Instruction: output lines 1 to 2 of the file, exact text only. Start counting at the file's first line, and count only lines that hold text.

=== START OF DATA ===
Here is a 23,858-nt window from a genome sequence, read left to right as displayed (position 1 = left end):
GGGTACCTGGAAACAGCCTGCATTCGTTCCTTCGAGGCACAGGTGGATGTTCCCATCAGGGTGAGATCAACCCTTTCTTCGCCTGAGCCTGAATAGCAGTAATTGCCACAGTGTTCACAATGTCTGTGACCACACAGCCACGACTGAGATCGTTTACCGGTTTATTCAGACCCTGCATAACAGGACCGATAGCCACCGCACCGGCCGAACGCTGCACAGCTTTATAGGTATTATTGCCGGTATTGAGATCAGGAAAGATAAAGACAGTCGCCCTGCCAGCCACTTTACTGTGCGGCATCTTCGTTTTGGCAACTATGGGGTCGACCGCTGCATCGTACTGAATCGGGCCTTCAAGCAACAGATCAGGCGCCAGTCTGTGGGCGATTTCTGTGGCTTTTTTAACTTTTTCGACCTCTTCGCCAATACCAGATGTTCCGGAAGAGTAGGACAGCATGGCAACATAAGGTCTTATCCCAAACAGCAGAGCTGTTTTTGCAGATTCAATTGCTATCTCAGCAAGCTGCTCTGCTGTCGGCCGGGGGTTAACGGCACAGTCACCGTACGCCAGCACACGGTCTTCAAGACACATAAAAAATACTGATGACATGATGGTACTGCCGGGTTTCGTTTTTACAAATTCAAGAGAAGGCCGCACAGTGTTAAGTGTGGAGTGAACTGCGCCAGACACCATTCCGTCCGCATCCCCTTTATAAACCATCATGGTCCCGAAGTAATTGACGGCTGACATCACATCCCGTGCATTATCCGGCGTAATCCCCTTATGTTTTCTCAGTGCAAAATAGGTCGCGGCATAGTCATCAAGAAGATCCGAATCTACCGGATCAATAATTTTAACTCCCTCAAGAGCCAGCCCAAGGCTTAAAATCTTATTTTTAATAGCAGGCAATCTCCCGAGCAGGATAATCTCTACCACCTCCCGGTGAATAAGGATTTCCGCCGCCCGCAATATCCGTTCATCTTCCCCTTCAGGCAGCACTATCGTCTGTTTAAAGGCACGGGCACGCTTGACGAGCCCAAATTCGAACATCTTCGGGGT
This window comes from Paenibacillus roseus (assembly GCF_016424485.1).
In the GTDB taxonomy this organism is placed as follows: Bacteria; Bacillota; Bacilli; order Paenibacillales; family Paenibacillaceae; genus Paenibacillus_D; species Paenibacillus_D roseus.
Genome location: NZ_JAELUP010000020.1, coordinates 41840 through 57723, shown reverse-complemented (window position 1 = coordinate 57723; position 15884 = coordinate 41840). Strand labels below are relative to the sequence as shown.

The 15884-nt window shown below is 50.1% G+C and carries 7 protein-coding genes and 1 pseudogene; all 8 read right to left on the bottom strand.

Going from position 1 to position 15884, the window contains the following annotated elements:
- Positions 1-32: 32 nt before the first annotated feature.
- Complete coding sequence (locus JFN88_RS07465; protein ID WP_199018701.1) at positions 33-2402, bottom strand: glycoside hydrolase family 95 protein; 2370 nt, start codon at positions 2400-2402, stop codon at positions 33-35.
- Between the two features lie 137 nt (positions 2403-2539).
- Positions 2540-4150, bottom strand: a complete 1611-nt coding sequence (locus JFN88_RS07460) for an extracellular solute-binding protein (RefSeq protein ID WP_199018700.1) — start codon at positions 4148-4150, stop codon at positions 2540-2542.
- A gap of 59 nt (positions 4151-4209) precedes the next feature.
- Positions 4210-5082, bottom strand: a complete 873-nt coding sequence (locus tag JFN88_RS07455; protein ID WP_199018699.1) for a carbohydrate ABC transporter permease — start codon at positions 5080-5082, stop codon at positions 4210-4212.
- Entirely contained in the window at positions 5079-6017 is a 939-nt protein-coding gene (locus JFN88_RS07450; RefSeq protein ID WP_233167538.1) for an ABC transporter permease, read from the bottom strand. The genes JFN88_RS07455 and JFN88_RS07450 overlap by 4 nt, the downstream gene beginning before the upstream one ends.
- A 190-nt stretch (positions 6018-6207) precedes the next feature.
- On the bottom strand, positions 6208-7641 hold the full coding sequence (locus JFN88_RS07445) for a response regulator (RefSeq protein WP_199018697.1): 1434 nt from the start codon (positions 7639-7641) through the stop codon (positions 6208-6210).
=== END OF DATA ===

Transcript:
Here is a 23,858-nt window from a genome sequence, read left to right as displayed (position 1 = left end):
GGGTACCTGGAAACAGCCTGCATTCGTTCCTTCGAGGCACAGGTGGATGTTCCCATCAGGGTGAGATCAACCCTTTCTTCGCCTGAGCCTGAATAGCAGTAATTGCCACAGTGTTCACAATGTCTGTGACCACACAGCCACGACTGAGATCGTTTACCGGTTTATTCAGACCCTGCATAACAGGACCGATAGCCACCGCACCGGCCGAACGCTGCACAGCTTTATAGGTATTATTGCCGGTATTGAGATCAGGAAAGATAAAGACAGTCGCCCTGCCAGCCACTTTACTGTGCGGCATCTTCGTTTTGGCAACTATGGGGTCGACCGCTGCATCGTACTGAATCGGGCCTTCAAGCAACAGATCAGGCGCCAGTCTGTGGGCGATTTCTGTGGCTTTTTTAACTTTTTCGACCTCTTCGCCAATACCAGATGTTCCGGAAGAGTAGGACAGCATGGCAACATAAGGTCTTATCCCAAACAGCAGAGCTGTTTTTGCAGATTCAATTGCTATCTCAGCAAGCTGCTCTGCTGTCGGCCGGGGGTTAACGGCACAGTCACCGTACGCCAGCACACGGTCTTCAAGACACATAAAAAATACTGATGACATGATGGTACTGCCGGGTTTCGTTTTTACAAATTCAAGAGAAGGCCGCACAGTGTTAAGTGTGGAGTGAACTGCGCCAGACACCATTCCGTCCGCATCCCCTTTATAAACCATCATGGTCCCGAAGTAATTGACGGCTGACATCACATCCCGTGCATTATCCGGCGTAATCCCCTTATGTTTTCTCAGTGCAAAATAGGTCGCGGCATAGTCATCAAGAAGATCCGAATCTACCGGATCAATAATTTTAACTCCCTCAAGAGCCAGCCCAAGGCTTAAAATCTTATTTTTAATAGCAGGCAATCTCCCGAGCAGGATAATCTCTACCACCTCCCGGTGAATAAGGATTTCCGCCGCCCGCAATATCCGTTCATCTTCCCCTTCAGGCAGCACTATCGTCTGTTTAAAGGCACGGGCACGCTTGACGAGCCCAAATTCGAACATCTTCGGGGT